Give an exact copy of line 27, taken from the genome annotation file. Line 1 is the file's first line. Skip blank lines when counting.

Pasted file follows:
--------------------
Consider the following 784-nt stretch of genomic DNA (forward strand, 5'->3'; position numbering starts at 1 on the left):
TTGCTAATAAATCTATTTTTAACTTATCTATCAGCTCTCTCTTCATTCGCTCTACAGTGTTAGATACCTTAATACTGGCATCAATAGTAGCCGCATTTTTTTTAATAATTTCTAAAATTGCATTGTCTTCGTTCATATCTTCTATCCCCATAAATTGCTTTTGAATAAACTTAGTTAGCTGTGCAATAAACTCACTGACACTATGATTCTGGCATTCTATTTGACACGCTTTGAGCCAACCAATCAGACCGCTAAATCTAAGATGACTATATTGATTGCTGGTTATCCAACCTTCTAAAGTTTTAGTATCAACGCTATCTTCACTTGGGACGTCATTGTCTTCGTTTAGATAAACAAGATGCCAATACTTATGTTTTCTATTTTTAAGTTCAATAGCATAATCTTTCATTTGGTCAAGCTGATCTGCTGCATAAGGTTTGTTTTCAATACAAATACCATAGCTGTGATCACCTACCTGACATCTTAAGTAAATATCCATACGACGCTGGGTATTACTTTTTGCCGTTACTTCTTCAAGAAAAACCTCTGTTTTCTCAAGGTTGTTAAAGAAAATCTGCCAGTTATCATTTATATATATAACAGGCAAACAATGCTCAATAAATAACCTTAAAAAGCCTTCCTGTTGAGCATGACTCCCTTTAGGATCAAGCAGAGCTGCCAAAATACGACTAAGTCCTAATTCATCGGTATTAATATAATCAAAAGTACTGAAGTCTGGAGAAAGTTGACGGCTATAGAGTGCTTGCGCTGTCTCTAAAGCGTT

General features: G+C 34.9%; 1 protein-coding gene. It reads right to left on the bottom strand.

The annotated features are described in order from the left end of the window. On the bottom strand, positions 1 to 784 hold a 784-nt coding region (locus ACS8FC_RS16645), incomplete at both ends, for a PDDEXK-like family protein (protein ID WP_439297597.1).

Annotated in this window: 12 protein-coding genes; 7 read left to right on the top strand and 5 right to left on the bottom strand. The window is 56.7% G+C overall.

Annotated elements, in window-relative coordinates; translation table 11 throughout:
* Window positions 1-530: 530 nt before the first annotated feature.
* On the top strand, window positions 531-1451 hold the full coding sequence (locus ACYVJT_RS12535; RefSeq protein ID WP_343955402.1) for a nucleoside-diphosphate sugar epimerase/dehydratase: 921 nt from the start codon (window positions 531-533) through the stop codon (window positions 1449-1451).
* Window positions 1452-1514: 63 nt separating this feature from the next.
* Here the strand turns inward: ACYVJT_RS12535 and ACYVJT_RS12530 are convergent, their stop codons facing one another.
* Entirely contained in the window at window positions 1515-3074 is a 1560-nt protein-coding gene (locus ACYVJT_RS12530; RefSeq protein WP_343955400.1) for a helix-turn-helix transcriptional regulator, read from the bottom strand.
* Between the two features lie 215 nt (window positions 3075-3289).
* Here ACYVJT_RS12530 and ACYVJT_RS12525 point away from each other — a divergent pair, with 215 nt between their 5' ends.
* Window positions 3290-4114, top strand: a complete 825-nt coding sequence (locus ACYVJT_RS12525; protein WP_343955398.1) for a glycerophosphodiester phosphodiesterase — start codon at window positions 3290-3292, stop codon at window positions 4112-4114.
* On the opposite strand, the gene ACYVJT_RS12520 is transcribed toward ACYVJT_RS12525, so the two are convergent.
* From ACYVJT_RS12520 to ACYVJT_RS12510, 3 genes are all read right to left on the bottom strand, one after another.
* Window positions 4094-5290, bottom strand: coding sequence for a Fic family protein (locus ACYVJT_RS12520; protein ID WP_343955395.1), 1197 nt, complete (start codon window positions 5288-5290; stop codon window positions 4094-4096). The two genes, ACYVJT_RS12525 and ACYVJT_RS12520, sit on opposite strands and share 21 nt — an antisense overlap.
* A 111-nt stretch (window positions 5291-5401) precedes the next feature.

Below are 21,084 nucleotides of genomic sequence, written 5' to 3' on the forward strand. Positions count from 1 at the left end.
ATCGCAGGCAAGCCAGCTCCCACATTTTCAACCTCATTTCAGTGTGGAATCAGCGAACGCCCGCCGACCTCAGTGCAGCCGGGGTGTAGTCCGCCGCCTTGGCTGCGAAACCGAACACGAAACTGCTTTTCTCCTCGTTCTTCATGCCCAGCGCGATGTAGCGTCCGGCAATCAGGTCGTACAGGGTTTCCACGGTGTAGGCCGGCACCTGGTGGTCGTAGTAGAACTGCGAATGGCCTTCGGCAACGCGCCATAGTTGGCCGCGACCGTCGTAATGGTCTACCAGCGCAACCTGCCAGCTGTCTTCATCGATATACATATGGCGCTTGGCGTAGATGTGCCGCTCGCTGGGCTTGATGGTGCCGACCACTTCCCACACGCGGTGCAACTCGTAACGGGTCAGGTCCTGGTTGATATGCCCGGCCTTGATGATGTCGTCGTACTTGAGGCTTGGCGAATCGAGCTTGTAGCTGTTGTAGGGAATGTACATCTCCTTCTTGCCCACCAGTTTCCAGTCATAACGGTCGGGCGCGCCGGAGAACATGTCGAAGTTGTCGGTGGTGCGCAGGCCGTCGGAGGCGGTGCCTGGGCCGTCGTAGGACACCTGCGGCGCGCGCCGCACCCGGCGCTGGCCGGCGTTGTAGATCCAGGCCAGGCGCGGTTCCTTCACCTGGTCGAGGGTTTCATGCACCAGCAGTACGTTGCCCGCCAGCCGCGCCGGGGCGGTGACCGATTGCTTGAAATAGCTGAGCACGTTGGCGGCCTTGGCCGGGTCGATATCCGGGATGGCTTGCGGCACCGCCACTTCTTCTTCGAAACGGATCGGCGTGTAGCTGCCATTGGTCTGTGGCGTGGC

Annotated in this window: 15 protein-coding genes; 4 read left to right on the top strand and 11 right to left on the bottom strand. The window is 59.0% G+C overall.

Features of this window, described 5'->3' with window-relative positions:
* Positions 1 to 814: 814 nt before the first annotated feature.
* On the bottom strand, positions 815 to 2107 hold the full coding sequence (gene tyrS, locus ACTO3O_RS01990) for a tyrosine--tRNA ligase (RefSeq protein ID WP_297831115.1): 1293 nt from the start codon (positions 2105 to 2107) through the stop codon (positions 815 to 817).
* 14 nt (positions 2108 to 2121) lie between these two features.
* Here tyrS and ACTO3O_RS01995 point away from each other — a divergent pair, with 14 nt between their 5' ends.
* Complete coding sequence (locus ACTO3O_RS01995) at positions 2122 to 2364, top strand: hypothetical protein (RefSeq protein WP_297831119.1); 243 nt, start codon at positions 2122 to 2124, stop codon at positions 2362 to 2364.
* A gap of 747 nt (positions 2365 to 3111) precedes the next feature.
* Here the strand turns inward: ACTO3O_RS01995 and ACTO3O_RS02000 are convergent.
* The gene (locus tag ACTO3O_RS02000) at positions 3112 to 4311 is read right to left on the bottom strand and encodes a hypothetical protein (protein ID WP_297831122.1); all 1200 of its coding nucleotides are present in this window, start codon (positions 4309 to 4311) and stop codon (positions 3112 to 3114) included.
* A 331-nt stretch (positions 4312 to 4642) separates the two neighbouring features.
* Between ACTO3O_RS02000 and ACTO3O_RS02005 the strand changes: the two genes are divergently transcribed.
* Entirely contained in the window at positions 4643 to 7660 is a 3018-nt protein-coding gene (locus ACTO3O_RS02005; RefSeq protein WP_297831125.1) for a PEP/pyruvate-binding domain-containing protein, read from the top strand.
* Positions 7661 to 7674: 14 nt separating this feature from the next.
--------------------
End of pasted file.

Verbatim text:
* Complete coding sequence (locus ACTO3O_RS01995) at positions 2122 to 2364, top strand: hypothetical protein (RefSeq protein WP_297831119.1); 243 nt, start codon at positions 2122 to 2124, stop codon at positions 2362 to 2364.